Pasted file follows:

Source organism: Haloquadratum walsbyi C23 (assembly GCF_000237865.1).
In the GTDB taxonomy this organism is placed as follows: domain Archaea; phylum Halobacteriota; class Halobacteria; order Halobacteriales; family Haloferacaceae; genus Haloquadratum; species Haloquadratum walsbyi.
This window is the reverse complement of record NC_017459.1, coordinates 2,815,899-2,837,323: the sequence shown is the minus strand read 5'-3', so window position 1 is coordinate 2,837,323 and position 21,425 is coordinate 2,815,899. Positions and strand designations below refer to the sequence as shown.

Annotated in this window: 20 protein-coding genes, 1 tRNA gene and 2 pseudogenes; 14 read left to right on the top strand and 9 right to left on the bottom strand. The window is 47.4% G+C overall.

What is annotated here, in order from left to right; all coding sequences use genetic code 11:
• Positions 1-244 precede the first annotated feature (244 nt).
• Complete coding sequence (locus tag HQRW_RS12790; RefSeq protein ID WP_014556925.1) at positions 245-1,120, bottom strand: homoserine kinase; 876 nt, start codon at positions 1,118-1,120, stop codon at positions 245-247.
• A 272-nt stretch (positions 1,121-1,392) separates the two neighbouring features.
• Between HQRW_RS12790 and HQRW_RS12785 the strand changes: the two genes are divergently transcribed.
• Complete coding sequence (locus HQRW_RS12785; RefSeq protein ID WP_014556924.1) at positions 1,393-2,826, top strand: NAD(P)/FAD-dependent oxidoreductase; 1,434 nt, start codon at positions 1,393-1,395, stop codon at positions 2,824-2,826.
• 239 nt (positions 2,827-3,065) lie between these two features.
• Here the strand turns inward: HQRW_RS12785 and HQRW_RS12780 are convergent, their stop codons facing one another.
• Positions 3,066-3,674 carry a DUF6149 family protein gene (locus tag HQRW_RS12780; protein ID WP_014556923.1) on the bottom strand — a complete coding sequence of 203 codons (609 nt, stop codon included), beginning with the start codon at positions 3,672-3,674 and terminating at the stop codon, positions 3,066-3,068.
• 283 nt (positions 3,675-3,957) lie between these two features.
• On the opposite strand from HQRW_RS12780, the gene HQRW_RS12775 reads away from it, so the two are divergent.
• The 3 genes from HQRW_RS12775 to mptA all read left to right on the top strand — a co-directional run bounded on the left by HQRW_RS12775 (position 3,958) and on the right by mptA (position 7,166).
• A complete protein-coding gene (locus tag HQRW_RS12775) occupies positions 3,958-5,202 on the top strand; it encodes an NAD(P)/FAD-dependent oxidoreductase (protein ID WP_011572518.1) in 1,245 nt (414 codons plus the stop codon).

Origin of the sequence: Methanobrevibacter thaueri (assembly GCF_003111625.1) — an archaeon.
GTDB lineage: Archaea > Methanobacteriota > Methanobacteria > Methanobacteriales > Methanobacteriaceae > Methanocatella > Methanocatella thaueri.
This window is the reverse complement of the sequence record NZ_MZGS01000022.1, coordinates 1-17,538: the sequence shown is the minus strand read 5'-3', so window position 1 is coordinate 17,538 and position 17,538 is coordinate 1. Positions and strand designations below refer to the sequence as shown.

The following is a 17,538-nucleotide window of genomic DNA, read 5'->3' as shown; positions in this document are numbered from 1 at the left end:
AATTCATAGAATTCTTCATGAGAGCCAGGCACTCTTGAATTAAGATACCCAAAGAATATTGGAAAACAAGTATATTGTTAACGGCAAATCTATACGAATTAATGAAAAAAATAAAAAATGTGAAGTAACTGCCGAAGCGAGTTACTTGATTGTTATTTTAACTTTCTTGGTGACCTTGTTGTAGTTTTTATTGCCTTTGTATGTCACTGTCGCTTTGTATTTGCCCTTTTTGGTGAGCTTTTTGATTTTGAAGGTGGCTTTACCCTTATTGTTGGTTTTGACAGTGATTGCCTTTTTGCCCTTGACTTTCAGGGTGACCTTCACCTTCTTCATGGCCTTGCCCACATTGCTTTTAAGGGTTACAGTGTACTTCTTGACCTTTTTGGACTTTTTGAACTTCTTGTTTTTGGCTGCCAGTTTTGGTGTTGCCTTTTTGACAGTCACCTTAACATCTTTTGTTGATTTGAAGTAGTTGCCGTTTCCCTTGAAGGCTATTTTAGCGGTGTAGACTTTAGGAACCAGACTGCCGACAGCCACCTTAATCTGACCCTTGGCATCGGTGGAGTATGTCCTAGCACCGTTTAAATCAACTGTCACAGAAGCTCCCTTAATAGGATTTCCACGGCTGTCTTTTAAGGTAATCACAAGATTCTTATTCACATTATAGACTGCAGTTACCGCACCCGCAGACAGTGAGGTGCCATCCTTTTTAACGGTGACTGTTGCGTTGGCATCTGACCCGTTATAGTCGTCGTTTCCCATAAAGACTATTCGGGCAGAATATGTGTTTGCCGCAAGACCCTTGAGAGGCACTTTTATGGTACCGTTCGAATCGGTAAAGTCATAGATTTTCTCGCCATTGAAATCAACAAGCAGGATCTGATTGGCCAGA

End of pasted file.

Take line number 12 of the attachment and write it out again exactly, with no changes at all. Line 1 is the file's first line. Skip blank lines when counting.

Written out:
• Here the strand turns inward: HQRW_RS12785 and HQRW_RS12780 are convergent, their stop codons facing one another.